Post-traumatic stress disorder (PTSD) is a scourge for anyone who suffers from it. The symptoms are heartbreaking – nightmares, flashbacks, poor sleep quality, irritability, and a lack of concentration. Some will feel disconnected from reality as they perceive being trapped in a mental cage from which they cannot break free.
While medical professionals can identify the outward signals of PTSD, finding the inner cause has been difficult at best. Researchers have tried for decades to determine the cause at the psychological and eventually the neurological levels of human existence. In the latter, several factors have been associated with the onset of illness ranging from serotonin and cortisol levels to altered electrochemical signalling in the brain. Some models have been developed in an attempt to explain how PTSD may come about yet none can offer an explanation as to how that trap forms and why it is so hard to break.
There may, however, be a breakthrough in understanding the PTSD “mental cage” thanks to a Defence Research and Development Canada project at the Hospital for Sick Children in Toronto, Canada. The research team, led by Dr. Elizabeth Pang, have taken a different approach to examining the effects focusing on the brain in real time. Their results, which were published earlier this year in the Journal of Neuroscience offer a novel perspective on how traumatic events constrain the mind.
The team wanted to examine PTSD at the level of brain processing. For Pang’s group, the most effective route was magnetoencephalography, or MEG. As the name implies, the goal is to measure the neuromagnetic field in the brain and then record brain oscillatory and amplitude changes. With each reading, they could properly determine where the brain was most active and also which areas remained relatively silent.
This wasn’t the first time MEG was used to examine a symptom of PTSD. Back in 2013, the technique helped to understand how trauma affects emotional processing. The results provided some perspective on why sufferers seem to be closed off. The threat detection mechanism is raised – as one might expect – and eventually a network is developed in the pre-fontal cortex to anticipate danger rather than fully process the stimuli.
A few years later, Pang and Taylor’s group expanded on this discovery by using MEG to provide a more comprehensive understanding of the fear factor over time. The results suggested those confirmed to have psychological PTSD had higher amplitudes of response to neutral stimuli as compared to those without the condition. This suggested the neural patterns, particularly in the first few milliseconds after a stimulus, such as a word or image, were somehow changed.
Pang and Taylor’s most recent study focused not on the response to stimuli but on the mechanism of processing. To do this, they invited military volunteers both with and without PTSD as well as civilians with and without mild brain traumatic injury. The separation of these individual types could offer perspective on the difference between PTSD and brain injury. If the team were right, all four groups would end up showing distinct processing profiles.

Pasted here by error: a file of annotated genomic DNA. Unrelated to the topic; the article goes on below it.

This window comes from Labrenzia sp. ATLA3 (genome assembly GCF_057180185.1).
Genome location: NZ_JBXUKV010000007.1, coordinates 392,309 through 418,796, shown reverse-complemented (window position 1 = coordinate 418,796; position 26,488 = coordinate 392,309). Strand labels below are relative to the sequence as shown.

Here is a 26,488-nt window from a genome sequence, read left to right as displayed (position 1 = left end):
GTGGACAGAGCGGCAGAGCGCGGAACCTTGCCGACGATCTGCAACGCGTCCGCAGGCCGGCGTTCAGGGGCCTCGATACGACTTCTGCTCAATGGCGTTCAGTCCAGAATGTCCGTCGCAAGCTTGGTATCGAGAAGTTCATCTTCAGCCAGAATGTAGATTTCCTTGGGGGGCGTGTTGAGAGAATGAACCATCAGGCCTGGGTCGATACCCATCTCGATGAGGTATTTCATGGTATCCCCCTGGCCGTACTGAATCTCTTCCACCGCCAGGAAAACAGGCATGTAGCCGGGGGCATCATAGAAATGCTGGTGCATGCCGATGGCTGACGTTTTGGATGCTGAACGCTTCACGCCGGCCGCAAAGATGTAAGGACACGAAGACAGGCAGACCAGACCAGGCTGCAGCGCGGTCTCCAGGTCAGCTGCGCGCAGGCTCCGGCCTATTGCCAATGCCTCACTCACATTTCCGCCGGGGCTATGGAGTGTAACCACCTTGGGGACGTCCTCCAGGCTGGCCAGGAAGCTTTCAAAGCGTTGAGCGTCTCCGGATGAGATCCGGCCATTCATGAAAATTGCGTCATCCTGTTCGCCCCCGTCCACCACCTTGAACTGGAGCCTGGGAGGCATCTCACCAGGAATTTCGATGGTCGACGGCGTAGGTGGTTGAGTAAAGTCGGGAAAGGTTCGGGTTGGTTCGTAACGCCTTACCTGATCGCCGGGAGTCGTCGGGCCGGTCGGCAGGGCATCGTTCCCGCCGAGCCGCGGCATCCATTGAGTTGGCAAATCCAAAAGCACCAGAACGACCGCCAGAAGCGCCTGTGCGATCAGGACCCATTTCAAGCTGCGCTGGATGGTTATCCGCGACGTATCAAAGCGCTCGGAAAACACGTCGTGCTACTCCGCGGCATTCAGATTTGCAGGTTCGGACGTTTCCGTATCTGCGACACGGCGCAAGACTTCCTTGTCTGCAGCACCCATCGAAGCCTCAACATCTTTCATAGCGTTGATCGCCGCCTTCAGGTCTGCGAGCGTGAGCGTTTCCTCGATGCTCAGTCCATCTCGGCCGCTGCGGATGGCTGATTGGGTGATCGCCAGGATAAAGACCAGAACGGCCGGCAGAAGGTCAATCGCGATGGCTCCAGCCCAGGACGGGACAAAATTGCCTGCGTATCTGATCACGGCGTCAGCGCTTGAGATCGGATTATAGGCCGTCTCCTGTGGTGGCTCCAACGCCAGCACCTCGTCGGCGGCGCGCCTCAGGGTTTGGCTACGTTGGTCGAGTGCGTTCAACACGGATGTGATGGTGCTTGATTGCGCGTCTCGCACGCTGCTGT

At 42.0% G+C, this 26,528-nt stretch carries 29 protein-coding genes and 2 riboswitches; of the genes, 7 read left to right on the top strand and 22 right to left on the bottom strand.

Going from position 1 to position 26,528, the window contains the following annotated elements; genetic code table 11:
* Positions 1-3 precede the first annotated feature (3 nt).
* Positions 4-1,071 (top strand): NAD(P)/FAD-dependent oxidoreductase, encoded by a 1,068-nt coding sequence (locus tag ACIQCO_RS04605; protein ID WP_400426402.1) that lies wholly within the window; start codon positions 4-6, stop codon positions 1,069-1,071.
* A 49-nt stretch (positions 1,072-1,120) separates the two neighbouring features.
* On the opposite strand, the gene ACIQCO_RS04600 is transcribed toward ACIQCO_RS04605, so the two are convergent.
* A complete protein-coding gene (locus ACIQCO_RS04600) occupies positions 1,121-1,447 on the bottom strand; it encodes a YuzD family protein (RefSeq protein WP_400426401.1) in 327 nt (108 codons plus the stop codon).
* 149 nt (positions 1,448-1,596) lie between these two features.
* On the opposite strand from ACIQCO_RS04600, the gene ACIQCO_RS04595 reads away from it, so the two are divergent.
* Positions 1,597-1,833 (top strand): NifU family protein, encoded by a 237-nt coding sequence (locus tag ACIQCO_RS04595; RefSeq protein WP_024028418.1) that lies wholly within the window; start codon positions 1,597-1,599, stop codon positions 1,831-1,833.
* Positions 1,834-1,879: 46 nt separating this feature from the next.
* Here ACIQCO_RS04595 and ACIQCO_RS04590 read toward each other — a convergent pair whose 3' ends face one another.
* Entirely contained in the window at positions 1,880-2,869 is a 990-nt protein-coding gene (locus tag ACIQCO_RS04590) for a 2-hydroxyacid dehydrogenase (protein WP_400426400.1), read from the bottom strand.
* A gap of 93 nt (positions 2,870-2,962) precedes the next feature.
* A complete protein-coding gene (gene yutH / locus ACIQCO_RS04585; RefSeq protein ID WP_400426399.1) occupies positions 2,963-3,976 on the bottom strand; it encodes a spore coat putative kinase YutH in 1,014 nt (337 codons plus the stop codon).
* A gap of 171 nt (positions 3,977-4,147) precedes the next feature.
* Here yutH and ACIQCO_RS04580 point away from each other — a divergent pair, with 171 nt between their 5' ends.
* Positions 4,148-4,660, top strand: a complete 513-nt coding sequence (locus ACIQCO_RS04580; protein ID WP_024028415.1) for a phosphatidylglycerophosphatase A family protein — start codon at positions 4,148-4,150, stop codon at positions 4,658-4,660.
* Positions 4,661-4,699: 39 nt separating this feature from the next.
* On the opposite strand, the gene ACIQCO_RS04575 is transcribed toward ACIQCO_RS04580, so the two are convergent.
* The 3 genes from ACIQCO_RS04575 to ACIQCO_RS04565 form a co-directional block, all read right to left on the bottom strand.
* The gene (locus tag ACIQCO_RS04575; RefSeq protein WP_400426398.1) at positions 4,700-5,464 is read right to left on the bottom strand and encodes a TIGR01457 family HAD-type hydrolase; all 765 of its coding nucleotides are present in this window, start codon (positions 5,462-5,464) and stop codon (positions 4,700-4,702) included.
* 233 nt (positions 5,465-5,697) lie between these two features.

Once the volunteers were chosen, they were monitored as they were asked to view a variety of stimuli in the form of images and words. The MEG profiles were collected and then analyzed to determine both the location of the magnetic fields and also the frequencies to assess mental function in the brain. Once this was completed, the team could then examine the differences between the four groups.
When the results came back, those suffering from PTSD appeared to be consistently engaged in a mental loop of brain activity. Based on the frequencies, the team realized these processes were associated with memory and information processing. This overabundance of one type of frequency prevented others, including those linked to conscious thought, from being used appropriately. It’s why PTSD sufferers did not respond as strongly as those without the condition to the various stimuli.
The examination into the difference in frequencies also provided some perspective on how those with PTSD suffer. They are locked in a world of memories and continual processing with no apparent means for escape. This would directly impact their ability to fully experience the stimuli of the environment affecting the quality of their lives. Over time, this inability to function in the social context could eventually erode other aspects of self-esteem and self-worth leading to anger, aggression, depression, and self-harm.
The results do, however, open a door to possible future treatment options. By helping to balance out the frequencies, the effects of the trap may be lessened and a person’s quality of life may improve. Although no indicated treatments are available at the moment, the use of MEG may be able to help speed up the search for the right key to that mental cage and provide these people a better quality of life.
Mišić B, Dunkley BT, Sedge PA, Da Costa L, Fatima Z, Berman MG, Doesburg SM, McIntosh AR, Grodecki R, Jetly R, Pang EW, Taylor MJ. Post-Traumatic Stress
Constrains the Dynamic Repertoire of Neural Activity. J Neurosci. 2016 Jan 13;36(2):419-31. doi: 10.1523/JNEUROSCI.1506-15.2016. Erratum in: J Neurosci.
2016 Feb 17;36(7):2323.
Text by Jason Tetro, for CAN-ACN